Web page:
Others on the crew helped make the long siege bearable, particularly the set-dec and prop departments, who always kept me laughing… when we weren't muttering curses under our collective breath, at least. The stand-ins were total pros, and -- as usual -- the production assistants worked their asses off. The camera department was usually good for a smile, and craft service did a great job of feeding us well, if a bit too often. That the shows we cranked out together week after week were nothing I'd ever want to watch is irrelevant. As our first AD noted, "This show is meant for nine year olds," which means that if I liked it, something would be very wrong indeed.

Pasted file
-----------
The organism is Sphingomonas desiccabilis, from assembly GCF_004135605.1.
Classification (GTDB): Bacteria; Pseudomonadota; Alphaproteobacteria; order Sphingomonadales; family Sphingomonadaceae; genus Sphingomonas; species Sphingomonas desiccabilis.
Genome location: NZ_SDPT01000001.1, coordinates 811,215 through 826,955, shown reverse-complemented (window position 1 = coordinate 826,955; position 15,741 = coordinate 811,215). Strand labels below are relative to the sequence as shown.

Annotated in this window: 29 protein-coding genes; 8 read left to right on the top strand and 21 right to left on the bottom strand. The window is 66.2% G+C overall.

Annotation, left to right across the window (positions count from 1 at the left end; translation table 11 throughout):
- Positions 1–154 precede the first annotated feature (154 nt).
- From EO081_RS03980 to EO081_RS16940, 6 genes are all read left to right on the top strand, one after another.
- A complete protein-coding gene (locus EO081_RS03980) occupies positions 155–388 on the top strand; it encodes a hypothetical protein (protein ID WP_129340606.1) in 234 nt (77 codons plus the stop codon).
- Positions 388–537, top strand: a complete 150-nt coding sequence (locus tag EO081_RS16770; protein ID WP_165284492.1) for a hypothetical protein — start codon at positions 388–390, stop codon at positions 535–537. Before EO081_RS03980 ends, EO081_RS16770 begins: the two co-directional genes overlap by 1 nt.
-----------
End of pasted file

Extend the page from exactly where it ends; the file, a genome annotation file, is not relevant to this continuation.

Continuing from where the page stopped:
Another plus was that the absurdly restrictive and intrusive industry "safety" regulations that hamstring our work lives at the major studios didn't apply on this job -- or more accurately, those rules weren't enforced. Production left us alone to do the work as we saw fit, with none of the usual raised-eyebrow/finger-wagging admonitions to toe the line. That meant we didn't have to wear "safety"harnesses in our single-manlifts (a lawyer-mandated rule that is beyond ridiculous), so I was free to use the middle and top rails of my lift or walk the set walls whenever necessary to get something done. I did all of that and a whole lot more -- but never with a cavalier attitude -- simply because it was the best, most efficient (and often the only) way to do the work.  

And I did it all safely.  

It's hard to express what a relief that freedom really was, and is something I'll miss dearly if I manage to land another show at one of the big studios next year.